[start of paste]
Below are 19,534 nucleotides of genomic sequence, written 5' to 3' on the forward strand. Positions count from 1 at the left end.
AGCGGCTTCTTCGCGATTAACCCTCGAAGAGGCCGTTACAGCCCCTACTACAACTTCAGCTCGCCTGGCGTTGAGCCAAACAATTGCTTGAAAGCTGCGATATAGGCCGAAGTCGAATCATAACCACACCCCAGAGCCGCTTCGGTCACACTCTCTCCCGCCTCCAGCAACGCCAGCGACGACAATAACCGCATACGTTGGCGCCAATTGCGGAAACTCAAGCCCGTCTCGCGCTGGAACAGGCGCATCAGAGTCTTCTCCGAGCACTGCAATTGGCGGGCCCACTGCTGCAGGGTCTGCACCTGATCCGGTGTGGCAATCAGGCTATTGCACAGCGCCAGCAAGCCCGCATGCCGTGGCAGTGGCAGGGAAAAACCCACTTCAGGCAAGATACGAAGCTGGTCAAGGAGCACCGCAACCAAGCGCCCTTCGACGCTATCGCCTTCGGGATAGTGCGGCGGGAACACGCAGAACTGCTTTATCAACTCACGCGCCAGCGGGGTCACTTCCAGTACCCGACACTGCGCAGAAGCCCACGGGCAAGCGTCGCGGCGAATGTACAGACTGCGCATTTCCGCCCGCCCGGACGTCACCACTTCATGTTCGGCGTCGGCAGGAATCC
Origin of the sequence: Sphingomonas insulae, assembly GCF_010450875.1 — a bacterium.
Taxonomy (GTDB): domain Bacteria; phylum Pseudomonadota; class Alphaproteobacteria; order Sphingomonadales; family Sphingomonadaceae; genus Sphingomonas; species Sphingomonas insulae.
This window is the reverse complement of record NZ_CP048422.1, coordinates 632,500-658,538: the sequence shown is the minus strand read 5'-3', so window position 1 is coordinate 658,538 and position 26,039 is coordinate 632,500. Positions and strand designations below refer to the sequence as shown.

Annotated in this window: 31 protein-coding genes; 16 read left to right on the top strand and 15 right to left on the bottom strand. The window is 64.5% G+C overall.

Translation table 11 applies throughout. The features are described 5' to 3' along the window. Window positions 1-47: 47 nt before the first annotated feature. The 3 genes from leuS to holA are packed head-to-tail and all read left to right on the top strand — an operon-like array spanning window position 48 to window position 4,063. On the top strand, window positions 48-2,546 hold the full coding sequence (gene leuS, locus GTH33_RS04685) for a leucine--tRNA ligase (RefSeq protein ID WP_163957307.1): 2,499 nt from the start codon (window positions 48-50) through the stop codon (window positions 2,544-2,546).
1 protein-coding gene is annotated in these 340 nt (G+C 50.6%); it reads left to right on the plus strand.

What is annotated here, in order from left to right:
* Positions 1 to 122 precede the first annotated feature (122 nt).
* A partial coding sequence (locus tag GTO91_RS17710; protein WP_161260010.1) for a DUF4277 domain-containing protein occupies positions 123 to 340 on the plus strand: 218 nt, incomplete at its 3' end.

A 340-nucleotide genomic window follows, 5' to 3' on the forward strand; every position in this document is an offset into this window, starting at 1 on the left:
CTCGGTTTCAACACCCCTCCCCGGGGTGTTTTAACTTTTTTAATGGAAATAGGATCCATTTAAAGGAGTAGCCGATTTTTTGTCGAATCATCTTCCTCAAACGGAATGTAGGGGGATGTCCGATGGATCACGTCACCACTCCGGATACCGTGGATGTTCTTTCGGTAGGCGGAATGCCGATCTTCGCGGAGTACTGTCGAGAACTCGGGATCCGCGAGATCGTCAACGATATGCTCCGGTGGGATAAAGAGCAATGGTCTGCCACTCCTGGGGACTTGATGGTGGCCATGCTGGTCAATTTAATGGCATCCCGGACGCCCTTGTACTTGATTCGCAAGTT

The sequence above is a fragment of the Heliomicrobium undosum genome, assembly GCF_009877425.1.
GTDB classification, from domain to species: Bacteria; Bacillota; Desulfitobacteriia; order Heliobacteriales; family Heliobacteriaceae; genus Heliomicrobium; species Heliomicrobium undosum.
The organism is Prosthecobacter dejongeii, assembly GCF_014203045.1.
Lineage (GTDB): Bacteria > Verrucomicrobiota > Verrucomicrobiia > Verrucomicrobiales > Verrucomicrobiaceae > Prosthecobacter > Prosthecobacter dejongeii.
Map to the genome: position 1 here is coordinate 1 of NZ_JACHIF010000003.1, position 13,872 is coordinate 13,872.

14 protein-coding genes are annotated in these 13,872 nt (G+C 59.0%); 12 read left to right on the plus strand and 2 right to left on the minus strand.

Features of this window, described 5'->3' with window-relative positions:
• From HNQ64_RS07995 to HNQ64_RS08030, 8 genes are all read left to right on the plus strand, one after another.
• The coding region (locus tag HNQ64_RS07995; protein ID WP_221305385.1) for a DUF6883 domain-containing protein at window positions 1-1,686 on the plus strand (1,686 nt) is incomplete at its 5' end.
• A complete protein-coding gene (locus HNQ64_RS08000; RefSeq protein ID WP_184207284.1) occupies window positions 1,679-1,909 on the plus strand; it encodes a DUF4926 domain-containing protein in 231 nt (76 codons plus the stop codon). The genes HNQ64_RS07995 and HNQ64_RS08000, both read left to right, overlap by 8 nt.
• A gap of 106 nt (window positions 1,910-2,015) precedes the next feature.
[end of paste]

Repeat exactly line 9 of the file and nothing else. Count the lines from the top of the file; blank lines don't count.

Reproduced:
What is annotated here, in order from left to right: